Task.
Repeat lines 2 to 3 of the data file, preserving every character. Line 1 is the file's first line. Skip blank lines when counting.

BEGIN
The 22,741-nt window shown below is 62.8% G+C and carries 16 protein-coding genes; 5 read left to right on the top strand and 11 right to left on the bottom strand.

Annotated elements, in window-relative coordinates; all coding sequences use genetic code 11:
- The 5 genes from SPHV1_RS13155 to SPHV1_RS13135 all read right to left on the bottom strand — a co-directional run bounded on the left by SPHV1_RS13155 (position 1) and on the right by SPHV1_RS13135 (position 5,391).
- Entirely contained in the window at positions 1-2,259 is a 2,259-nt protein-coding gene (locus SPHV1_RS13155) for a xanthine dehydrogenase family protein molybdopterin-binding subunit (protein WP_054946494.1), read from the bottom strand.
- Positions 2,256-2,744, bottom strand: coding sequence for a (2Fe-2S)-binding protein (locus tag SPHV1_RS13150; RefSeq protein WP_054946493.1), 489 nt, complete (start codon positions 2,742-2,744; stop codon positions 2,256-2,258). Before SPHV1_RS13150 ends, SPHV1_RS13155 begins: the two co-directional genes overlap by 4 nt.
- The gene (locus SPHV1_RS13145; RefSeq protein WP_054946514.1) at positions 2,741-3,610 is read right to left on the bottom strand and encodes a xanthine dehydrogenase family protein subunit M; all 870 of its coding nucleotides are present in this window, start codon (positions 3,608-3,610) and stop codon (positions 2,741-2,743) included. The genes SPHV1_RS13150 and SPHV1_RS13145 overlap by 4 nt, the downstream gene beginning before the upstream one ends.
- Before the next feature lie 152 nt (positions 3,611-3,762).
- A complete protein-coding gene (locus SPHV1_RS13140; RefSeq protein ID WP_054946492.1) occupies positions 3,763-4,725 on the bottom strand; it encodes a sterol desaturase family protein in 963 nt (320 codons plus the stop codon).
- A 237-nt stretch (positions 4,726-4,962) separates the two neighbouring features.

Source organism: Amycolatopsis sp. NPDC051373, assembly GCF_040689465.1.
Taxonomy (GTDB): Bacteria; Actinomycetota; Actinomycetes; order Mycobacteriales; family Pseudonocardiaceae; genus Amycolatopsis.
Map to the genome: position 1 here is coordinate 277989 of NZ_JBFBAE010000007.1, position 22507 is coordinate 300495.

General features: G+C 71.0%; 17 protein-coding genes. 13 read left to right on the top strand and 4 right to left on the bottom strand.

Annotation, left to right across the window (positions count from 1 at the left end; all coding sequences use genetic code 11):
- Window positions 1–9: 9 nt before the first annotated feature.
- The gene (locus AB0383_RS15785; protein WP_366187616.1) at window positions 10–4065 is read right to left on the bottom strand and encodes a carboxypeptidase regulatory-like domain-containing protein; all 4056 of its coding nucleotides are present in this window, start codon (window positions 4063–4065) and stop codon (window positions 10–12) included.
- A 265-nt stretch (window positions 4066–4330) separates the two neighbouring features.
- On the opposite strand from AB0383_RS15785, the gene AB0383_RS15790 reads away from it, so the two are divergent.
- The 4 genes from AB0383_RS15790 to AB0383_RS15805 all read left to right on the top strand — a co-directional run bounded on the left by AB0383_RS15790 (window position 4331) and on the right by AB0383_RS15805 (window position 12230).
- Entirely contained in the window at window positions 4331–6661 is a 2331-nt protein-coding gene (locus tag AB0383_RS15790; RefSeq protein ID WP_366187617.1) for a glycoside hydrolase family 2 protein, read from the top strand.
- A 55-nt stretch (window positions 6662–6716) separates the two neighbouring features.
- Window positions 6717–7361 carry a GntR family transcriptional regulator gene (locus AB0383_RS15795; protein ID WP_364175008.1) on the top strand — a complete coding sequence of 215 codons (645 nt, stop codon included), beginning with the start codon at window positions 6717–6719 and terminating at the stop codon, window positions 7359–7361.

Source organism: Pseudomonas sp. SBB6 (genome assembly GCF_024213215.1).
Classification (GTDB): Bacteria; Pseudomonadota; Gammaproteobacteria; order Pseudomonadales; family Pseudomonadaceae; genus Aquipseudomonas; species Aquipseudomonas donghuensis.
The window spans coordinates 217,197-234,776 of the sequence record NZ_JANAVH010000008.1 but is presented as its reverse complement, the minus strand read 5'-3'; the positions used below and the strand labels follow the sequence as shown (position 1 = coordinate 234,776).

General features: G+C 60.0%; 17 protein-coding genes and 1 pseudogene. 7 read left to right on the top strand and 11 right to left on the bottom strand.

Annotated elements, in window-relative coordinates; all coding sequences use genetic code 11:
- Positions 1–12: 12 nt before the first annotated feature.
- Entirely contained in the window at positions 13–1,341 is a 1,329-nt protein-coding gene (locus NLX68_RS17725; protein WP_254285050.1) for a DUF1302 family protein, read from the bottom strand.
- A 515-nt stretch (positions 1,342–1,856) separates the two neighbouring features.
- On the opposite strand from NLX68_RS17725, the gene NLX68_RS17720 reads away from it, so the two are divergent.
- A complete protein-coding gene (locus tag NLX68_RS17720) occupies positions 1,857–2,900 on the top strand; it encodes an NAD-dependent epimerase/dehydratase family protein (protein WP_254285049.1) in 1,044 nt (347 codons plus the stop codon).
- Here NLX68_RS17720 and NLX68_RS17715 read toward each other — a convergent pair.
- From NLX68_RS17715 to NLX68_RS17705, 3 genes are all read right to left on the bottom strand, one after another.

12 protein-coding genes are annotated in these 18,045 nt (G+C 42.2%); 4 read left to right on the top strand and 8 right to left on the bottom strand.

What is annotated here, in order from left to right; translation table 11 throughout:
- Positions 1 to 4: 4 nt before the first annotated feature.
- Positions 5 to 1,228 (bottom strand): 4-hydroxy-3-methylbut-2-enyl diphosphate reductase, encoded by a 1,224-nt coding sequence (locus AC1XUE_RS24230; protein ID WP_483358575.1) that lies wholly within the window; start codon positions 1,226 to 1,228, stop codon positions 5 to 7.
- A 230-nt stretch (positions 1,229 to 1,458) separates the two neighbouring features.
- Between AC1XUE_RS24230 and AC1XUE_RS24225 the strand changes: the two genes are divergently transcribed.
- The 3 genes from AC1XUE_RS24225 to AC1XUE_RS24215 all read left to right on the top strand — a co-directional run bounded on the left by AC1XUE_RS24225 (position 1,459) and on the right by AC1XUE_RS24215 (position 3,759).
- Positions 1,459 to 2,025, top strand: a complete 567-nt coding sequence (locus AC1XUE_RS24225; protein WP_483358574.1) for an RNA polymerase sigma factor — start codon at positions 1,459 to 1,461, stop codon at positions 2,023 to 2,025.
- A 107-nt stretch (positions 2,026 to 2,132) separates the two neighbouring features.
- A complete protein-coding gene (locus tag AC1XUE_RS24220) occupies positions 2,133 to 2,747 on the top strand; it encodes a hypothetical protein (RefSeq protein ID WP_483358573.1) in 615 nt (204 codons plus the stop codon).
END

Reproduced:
Annotated elements, in window-relative coordinates; all coding sequences use genetic code 11:
- The 5 genes from SPHV1_RS13155 to SPHV1_RS13135 all read right to left on the bottom strand — a co-directional run bounded on the left by SPHV1_RS13155 (position 1) and on the right by SPHV1_RS13135 (position 5,391).